My name is Amal Graafstra and I’m the founder and CEO of Dangerous Things. I’ve had at least one microchip implant in my body since 2005. I wrote a book called RFID Toys in 2007, and I’ve been experimenting with, designing, manufacturing and selling biohacking implants since starting Dangerous Things in 2013.
What this primer covers…
- What is biohacking?
- Types of biohacking implants
- The basics of RFID chip implants
- Different chip implant designs
- Chip implants can’t do that
- What can chip implants do?
- The basics of magnetic implants
- Implantable magnet products
- How are biohacking implants safely installed?
I gave a TEDx talk in September 2013 that can actually serve as a pretty good introduction to biohacking in general, and I show off a few things I could do with my chip implants. I suggest watching this first before we dive into the technology.
There are two types of biohacking implants we focus on at the moment, passive RFID transponder implant (aka “chip implants”) and magnetic implants (biosafe magnet implants). Our chip implants are popular for identity and access control applications, while our magnetic implants are commonly used for magnetic field sensing and magnetic interaction applications.
RFID is an acronym for Radio Frequency IDentification, which is a broad term describing anything you can identify using radio waves like radar, cell phones, wifi, etc.
However, our chip implants are passive RFID devices, meaning the chip implants have no power source of their own and do not transmit anything using radio waves! Instead, our chip implants get their power and communicate data using a very short range shared magnetic field. Here’s a quick explainer video that quickly details the difference between an active transmitter and a passively coupled RFID device.
There are many reasons to use passive RFID technology in our chip implant products, but the most important are safety, extremely short operating range, and batteryless operation - no need to charge or change batteries!
These limitations actually provide two great benefits - better privacy and a hassle-free, managementless experience. Once your upgrade is installed, you never have to manage it or worry if it’s charged. It’s always ready to work for you.
We offer two different designs for our chip implants, x-series products and flex line products. You can read about the differences in the linked post below.
Because chip implants don’t have a battery and can only use magnetic fields to communicate, there are some basic things chip implants just can’t do no matter what Hollywood movies say.
- Can’t track anything like GPS
- Can’t continuously monitor biodata
- Can’t interact with neurons or brains
The primary use cases for human use of such technology is access control of some kind. Accessing homes, gyms, offices, cars, etc. by either copying an existing key card or fob or token to a chip implant, or by enrolling a chip implant with a system as a new card or fob.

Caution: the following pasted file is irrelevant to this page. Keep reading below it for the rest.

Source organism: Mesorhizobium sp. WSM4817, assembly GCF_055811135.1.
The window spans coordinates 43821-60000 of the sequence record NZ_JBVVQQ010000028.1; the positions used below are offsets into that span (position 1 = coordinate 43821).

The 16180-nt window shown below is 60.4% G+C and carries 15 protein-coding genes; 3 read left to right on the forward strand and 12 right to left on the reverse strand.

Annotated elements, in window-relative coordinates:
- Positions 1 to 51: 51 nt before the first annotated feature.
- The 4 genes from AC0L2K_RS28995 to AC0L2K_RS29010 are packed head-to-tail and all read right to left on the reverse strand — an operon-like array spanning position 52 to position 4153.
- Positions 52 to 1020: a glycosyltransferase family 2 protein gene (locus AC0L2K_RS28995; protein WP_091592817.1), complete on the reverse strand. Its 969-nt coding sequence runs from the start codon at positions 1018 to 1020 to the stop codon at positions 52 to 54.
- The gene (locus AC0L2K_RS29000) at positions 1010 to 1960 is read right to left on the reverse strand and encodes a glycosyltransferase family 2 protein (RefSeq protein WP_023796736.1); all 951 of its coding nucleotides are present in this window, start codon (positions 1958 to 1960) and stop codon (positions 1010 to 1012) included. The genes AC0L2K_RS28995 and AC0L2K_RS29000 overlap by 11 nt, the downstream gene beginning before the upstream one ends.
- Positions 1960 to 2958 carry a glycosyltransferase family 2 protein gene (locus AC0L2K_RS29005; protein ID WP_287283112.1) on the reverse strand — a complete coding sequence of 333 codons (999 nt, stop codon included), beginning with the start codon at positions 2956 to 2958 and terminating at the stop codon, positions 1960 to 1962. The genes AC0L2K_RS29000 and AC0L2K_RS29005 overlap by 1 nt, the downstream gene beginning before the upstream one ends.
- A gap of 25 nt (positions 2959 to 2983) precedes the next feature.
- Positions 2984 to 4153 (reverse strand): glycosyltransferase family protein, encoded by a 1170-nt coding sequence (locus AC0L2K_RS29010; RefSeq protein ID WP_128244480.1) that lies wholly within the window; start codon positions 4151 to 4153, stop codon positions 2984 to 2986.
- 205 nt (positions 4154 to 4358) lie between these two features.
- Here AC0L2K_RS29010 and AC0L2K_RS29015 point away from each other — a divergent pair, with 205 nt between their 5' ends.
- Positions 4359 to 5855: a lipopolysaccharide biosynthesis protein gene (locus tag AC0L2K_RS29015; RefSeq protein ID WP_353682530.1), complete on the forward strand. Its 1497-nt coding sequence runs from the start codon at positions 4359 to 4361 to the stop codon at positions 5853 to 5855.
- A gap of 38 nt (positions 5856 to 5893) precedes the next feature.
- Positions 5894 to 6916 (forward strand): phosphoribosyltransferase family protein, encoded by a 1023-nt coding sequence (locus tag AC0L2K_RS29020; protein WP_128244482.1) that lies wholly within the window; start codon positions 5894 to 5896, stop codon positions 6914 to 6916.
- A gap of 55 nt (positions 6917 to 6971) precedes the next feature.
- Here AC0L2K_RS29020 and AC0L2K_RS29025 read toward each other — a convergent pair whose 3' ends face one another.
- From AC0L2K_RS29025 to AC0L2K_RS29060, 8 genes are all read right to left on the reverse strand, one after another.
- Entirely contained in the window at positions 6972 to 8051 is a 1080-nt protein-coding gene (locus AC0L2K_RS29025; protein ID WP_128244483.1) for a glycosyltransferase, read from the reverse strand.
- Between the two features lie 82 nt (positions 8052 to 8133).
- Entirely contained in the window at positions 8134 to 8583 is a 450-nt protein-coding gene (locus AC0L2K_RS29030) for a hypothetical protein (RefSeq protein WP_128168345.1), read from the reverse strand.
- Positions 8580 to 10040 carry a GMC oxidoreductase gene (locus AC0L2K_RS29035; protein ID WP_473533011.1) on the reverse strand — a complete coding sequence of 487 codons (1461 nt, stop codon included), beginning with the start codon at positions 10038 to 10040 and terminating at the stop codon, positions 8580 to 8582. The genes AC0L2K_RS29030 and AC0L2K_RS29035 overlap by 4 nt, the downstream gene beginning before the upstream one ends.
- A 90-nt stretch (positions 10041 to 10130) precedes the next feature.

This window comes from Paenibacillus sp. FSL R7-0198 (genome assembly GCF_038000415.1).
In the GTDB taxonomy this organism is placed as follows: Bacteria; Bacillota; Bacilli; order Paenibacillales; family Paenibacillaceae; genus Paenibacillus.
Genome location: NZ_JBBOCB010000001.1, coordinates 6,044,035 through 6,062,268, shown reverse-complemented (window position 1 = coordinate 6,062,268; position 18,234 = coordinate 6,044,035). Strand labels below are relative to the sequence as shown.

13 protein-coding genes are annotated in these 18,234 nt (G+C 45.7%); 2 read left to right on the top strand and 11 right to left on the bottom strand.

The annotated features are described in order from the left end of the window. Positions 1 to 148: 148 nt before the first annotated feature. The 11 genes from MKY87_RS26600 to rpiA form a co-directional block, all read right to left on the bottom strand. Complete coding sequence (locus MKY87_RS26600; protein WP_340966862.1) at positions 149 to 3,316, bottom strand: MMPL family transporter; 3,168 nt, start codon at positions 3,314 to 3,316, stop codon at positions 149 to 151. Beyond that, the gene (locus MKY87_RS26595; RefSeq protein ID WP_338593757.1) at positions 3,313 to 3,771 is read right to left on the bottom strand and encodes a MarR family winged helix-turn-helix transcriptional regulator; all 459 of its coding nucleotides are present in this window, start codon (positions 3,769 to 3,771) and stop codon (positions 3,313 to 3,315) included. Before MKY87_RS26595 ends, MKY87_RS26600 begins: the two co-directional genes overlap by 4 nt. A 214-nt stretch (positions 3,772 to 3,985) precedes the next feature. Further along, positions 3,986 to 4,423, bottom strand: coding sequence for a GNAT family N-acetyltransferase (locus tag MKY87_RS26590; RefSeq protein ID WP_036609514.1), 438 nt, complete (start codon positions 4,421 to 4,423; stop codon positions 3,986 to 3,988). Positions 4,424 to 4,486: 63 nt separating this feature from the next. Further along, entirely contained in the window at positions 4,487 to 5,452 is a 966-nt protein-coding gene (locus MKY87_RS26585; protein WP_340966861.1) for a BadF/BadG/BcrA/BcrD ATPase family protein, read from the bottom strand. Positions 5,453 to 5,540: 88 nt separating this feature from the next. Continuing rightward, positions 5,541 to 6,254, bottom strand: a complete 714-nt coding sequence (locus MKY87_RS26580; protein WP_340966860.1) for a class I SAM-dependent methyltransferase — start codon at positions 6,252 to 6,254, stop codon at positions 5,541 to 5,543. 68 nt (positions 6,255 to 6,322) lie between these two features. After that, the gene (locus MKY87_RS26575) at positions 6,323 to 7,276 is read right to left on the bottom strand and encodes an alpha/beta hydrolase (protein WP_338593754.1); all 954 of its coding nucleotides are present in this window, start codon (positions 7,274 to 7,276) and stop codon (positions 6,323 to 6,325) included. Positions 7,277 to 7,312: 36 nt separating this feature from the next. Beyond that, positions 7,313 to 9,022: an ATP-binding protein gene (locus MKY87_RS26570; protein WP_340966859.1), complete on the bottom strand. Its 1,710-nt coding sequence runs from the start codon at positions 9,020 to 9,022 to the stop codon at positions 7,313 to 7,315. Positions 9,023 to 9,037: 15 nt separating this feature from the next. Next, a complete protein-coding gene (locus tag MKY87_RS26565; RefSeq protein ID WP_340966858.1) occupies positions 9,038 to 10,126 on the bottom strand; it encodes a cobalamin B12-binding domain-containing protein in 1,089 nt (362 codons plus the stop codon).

Sharing data over NFC with smartphones is another popular application, as well as contactless payment. All of these applications are typically possible, but achieving them is not always so simple. Explaining exactly how to perform these functions using which chip implant technology is outside the scope of this quick tech primer, but I have linked specific posts below that cover in detail some of the more popular applications.
A magnetic implant is just that - an magnet coated or protected in biosafe material that can safely be implanted.
The two most popular reasons someone may want to implant a magnet are sensing and interaction. With a small magnet implanted into an area of the body that is dense with nerve endings like the pads of the fingers, whenever that magnet encounters a magnetic field it will move. That movement, however small, will be picked up by the nerve endings around the magnet implant, and you will effectively be able to sense magnetic fields by feeling that movement.
The magnificent magnetic members of our biohacking community forum describe below what it’s like to have a magnetic implant. If you are at all interested in experiencing magnetic fields, I highly recommend you peruse the thread linked below.
The interaction aspect of having a magnetic implant has to do with lifting objects (paperclips are a popular one) and interacting with magnetic sensors in devices. For example, when I had a magnet in my left hand pinky (smallest) finger, I could position it just to the left of the TAB key on they keyboard of my Macbook Air to trick the lid-close sensor into thinking the laptop lid was closed, and the screen would immediately go dark. In this way I had a built-in emergency privacy protection method so if I felt anyone was shoulder surfing I could just extend my finger to the left and blank the screen. Removing my finger immediately brought the screen back to normal function.
xG3 v1 - This is an axially magnetized implantable magnet that has magnetized poles on each end or tip of the cylindrical magnet. This implant is considered to be somewhat better for sensing applications vs lifting applications (though the v1 can still lift).
xG3 v2 - The v2 is the diametrically magnetized version of the xG3. The poles split the cylinder in half length wise, rather than magnetize each end. This is the ideal design for lifting larger objects.
Our x-series implants are injectable devices which should be easily installable by medical professionals or professional body piercers (not tattoo artists). We partner with such professionals and maintain a map of these partners.
Other devices like flex implants and magnets like the Titan will require more advanced installation methods. In these cases you will want to involve a professional surgeon or a professional body modification artist who can safely use scalpels and sutures. We also partner with such professionals, represented on our partner map by red pins.